Martin Horwood: Lib Dems clamping down on the arms trade
Originally published by UK Liberal Democrats
I am confident that Lib Dems will be united in welcoming today's news that Vince Cable has put out a call for evidence on a new register of arms brokers. The proposed register would introduce tougher regulations on the arms trade and is yet another historic victory for the Lib Dems in government.
Arms brokers act as intermediaries in many arms deals by bringing together potential buyers and sellers in return for a cut of the transaction. Currently UK companies require a license before they can export military goods, but brokers are somewhat of an unknown entity. Under the proposals all brokers will have to appear on a public registry, with possible requirements to attend training courses and suitability assessments.
The news comes as a relief after the Committee on Arms Export Control (CAEC), which works across BIS, the Foreign Office, Defence and the Department for International Development, highlighted in a 2013 report that current government regulation of arms brokers is "patently inadequate". It wasn't the first time that the CAEC has pressed for a register of brokers, but it has taken a Lib Dem Secretary of State in BIS to take their recommendations forward.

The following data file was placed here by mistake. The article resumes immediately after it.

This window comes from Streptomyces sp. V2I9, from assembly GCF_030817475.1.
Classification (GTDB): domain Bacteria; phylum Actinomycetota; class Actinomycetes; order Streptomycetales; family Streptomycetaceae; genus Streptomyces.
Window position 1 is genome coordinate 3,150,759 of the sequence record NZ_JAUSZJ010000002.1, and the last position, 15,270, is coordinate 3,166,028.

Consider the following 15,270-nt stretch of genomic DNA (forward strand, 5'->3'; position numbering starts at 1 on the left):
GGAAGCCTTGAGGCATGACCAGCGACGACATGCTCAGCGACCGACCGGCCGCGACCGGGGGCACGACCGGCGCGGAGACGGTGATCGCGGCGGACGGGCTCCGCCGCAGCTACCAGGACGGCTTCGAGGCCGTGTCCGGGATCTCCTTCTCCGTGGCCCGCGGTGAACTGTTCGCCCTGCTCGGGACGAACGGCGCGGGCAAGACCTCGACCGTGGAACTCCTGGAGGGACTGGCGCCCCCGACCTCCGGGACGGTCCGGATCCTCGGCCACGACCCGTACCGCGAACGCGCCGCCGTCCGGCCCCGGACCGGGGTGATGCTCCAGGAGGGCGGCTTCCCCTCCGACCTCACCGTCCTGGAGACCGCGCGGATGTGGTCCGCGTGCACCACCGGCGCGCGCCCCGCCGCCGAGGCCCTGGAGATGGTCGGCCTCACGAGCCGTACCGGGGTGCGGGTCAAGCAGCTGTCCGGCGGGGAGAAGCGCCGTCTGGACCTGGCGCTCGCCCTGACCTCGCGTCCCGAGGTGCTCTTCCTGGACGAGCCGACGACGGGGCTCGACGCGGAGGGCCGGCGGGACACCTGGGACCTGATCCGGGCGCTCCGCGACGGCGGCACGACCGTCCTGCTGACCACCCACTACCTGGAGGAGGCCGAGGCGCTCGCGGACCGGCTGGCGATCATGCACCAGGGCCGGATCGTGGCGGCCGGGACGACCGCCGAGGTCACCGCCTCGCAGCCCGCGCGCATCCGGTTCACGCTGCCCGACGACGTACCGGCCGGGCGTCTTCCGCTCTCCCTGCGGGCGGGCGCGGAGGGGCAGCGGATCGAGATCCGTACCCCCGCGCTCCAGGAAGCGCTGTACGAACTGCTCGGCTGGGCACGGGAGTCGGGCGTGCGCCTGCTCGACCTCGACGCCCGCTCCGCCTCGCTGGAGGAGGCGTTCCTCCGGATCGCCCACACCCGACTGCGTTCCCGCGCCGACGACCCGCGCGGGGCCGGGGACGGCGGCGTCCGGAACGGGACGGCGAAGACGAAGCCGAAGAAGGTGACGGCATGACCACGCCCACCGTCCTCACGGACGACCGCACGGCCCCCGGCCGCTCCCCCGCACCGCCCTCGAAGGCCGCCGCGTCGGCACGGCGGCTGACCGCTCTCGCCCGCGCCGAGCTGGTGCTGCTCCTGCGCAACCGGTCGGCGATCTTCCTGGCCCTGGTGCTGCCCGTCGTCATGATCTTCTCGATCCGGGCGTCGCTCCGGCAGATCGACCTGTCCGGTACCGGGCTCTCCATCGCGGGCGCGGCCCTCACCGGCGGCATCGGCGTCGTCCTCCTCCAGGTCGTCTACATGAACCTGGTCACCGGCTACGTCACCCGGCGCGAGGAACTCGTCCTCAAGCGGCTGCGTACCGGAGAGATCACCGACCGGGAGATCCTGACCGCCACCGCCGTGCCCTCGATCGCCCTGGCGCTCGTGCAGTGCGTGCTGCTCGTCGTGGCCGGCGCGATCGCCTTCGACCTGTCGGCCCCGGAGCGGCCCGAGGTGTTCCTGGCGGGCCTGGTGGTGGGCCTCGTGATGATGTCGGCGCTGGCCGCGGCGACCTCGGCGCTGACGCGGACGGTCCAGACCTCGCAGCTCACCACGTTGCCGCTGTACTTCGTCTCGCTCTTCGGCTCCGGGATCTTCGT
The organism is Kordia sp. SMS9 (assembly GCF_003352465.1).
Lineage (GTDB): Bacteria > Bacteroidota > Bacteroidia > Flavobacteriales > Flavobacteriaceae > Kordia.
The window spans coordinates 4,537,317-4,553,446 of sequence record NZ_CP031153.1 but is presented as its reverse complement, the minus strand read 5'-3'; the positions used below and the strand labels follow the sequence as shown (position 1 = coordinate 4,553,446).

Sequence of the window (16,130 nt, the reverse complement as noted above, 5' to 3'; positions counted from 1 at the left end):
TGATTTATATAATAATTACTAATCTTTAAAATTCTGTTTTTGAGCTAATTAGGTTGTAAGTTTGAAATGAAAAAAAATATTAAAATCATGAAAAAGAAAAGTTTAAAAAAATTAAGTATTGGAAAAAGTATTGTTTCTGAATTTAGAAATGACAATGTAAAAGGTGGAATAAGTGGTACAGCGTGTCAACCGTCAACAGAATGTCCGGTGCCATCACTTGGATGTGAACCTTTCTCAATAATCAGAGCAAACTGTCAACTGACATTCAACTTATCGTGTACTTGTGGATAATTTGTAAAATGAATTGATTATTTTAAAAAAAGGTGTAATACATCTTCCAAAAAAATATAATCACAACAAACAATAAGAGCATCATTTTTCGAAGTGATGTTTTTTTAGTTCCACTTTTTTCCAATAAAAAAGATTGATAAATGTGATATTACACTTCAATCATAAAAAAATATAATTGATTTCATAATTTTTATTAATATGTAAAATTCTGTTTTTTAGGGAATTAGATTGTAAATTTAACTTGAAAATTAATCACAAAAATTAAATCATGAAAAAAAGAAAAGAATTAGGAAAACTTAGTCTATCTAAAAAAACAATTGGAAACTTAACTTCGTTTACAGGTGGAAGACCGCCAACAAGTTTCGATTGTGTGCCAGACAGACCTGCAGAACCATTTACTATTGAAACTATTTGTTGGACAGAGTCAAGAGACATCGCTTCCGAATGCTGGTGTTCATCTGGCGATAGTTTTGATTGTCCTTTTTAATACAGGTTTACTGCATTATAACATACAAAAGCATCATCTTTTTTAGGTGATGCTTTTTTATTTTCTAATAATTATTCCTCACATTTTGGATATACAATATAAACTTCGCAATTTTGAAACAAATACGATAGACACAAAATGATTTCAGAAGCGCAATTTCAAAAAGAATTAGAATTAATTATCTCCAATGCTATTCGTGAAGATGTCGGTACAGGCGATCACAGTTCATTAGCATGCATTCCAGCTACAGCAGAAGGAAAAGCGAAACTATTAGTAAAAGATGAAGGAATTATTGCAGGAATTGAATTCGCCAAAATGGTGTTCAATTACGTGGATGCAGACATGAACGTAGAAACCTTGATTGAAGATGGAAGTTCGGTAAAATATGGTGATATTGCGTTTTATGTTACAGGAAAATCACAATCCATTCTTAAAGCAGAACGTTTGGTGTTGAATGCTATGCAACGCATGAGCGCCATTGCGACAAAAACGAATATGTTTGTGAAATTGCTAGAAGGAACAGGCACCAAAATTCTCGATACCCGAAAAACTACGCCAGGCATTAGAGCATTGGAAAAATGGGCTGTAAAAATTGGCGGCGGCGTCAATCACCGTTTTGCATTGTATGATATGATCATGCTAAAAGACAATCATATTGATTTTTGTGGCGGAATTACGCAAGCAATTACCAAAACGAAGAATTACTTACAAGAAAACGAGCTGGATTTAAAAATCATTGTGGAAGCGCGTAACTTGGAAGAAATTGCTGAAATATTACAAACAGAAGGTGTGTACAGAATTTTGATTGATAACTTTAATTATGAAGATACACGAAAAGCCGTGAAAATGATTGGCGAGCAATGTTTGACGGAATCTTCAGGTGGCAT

In my role as co-chair of the Lib Dem parliamentary foreign affairs committee, I've worked closely with organisations such as Saferworld, Amnesty International and Oxfam around this issue, and Vince has never discouraged us from putting pressure on the government to ensure more responsible arms transfers. He has frequently attended our committee meetings and has happily been grilled on this issue by his colleagues, so it's satisfying to know our efforts were not in vain.
It would be great to say that this is potentially the end of our worries about the international arms trade, but undoubtedly there are further steps that need to be taken in the long run. In the above mentioned report the CAEC noted that a significant number of current export licences are going to countries listed by the Foreign Office's as Countries of Human Rights Concern. Part of the problem appears to be that licences take some time to be suspended, so in the short term, in a situation like Ukraine, it can be very difficult to prevent the transfer of arms from British companies into conflict situations.
Critics of strengthening transparency and regulation of the arms trade use arguments about British competiveness and the need to accept the reality that all countries trade arms and we would be silly not to capitalise on that. Tempting though it might be to imagine, this is not about ending our country's role in the trade completely. However, there is no evidence that tougher regulations have adversely affected British business in the past, indeed responsible businesses welcome tougher regulation and can benefit from it. By requiring regulations like the proposed register of brokers, we are setting an example that will ultimately make our world and our country a safer place.